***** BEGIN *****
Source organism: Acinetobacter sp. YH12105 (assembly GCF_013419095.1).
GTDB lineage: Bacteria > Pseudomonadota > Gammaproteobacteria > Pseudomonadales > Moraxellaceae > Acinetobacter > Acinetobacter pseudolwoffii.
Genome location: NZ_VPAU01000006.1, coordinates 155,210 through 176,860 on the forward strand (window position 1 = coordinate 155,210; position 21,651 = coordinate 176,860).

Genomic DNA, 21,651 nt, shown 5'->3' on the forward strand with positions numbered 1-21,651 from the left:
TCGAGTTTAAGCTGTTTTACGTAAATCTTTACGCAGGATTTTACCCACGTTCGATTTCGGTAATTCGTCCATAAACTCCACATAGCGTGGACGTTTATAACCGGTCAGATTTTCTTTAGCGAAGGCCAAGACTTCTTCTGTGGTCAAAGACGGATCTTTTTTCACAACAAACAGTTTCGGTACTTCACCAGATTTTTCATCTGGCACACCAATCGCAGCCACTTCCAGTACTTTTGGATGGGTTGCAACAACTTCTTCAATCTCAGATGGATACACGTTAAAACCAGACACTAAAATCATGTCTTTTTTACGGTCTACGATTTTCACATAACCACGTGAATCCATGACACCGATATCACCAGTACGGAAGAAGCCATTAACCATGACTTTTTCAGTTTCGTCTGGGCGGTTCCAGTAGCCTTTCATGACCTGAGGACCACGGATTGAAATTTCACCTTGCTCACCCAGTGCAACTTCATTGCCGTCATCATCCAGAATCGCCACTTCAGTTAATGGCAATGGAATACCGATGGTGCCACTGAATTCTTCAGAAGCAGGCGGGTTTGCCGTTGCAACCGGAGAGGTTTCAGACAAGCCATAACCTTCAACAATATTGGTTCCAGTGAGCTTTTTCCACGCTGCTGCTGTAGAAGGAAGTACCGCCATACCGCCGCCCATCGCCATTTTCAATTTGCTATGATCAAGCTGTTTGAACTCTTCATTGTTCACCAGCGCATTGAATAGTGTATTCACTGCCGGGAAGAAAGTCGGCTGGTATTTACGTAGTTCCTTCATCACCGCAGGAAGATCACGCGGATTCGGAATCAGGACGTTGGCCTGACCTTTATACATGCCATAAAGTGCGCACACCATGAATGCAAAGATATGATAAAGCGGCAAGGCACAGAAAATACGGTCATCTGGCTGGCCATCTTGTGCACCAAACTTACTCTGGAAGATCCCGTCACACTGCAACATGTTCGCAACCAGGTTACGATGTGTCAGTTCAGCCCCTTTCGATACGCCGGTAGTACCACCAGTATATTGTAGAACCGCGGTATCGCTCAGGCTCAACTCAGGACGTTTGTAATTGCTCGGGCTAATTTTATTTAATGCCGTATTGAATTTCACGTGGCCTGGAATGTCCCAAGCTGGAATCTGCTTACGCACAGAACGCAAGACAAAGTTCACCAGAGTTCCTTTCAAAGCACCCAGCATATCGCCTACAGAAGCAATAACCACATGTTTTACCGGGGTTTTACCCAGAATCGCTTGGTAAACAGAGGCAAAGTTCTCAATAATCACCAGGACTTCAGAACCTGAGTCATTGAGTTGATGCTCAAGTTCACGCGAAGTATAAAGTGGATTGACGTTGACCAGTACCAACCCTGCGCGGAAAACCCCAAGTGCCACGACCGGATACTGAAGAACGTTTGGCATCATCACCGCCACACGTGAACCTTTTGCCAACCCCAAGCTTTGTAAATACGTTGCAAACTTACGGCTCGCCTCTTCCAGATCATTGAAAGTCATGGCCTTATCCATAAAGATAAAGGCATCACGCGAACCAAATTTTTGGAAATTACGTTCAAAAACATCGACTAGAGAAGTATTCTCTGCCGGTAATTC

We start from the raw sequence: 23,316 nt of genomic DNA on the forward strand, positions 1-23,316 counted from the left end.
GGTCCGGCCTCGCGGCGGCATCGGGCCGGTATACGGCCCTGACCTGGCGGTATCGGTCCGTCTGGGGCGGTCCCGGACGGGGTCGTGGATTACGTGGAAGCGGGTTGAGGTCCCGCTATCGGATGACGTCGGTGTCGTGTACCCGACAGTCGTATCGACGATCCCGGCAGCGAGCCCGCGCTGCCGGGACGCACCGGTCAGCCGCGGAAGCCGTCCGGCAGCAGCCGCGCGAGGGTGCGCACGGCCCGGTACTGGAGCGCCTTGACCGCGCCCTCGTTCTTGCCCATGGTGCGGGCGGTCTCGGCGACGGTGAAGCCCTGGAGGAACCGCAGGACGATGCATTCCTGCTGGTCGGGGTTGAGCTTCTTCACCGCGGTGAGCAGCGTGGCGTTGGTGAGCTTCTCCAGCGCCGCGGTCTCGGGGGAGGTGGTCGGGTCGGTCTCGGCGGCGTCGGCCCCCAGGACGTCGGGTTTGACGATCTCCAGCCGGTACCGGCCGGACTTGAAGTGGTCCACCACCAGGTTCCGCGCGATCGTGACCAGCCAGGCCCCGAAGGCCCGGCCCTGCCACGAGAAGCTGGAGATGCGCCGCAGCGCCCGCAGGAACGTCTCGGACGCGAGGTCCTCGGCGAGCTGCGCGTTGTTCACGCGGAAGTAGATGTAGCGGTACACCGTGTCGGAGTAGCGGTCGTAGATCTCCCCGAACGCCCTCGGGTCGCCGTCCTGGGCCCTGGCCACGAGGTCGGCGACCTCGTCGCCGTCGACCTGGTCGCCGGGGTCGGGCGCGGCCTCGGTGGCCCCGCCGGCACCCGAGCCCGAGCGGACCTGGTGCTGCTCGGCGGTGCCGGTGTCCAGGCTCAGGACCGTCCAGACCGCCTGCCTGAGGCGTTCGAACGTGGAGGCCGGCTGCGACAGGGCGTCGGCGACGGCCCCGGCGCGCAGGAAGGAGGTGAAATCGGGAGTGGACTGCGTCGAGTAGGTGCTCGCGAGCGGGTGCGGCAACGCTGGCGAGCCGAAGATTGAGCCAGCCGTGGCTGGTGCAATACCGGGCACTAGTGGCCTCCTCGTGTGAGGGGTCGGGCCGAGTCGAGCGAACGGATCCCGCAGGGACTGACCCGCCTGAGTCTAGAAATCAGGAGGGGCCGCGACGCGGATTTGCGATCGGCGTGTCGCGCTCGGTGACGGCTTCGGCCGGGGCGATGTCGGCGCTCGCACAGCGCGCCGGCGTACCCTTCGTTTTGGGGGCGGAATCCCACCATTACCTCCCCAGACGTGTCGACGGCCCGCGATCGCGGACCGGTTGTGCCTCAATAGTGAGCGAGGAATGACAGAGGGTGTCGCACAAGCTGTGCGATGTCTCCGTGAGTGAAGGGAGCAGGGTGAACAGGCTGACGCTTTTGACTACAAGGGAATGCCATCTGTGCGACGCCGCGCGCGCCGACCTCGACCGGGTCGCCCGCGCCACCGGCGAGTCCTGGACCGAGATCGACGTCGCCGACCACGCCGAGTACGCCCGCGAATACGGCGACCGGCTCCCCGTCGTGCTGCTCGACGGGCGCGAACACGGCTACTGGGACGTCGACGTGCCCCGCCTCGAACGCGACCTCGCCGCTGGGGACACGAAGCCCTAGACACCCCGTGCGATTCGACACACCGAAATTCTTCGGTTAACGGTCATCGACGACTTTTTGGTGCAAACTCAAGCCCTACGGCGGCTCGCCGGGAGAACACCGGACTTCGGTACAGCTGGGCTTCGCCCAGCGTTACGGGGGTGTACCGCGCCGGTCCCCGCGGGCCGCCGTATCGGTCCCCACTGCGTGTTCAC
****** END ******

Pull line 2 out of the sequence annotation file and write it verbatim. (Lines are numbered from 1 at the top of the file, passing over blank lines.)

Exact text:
GTDB lineage: Bacteria > Pseudomonadota > Gammaproteobacteria > Pseudomonadales > Moraxellaceae > Acinetobacter > Acinetobacter pseudolwoffii.